Gaming industry 'uses device to get fans hooked'

John Fahey

The computer gaming industry uses a powerful psychological device that could lead some fans to become addicted.

An investigation by the BBC's Panorama programme spoke to children who believe they are addicted and hear from industry experts calling for more research into the issue.

Games designer Adrian Hon said producers use a simple technique based on a 1950s study of rats feeding themselves by pressing a lever.


The "variable ratio of reinforcement" sees people acting a certain way because they are rewarded for that behaviour.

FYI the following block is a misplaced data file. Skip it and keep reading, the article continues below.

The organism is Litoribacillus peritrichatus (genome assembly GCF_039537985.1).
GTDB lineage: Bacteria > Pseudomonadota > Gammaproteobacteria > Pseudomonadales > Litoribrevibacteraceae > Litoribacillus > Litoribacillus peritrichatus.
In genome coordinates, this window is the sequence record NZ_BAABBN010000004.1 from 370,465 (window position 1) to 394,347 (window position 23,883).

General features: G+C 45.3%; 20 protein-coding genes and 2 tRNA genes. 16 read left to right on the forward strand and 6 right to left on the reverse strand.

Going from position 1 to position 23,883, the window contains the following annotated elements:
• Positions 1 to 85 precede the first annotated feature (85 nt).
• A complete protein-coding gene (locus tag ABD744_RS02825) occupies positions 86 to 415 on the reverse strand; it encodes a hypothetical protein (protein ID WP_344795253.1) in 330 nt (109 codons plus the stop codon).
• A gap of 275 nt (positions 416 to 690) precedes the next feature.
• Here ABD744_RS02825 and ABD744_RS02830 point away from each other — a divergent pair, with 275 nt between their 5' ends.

"I think people don't necessarily understand how powerful some game mechanics can be," Mr Hon said.

"It's one thing to think 'okay, I'm playing too much', but it's another to just stop playing, because some games are designed in a manner that you just don't want to leave.

"I think the industry need to be thinking about this a lot more. Because games are becoming so much more widespread and because they're becoming so much more powerful."

Teenager Joe Staley told the programme makers he was hooked on the massively popular Call of Duty 'shoot-em-up'.

He said: "I wouldn't move from my bed.

"My controller would be at my side table, I would turn it on, play, and then I would realise it was about three o'clock in the afternoon."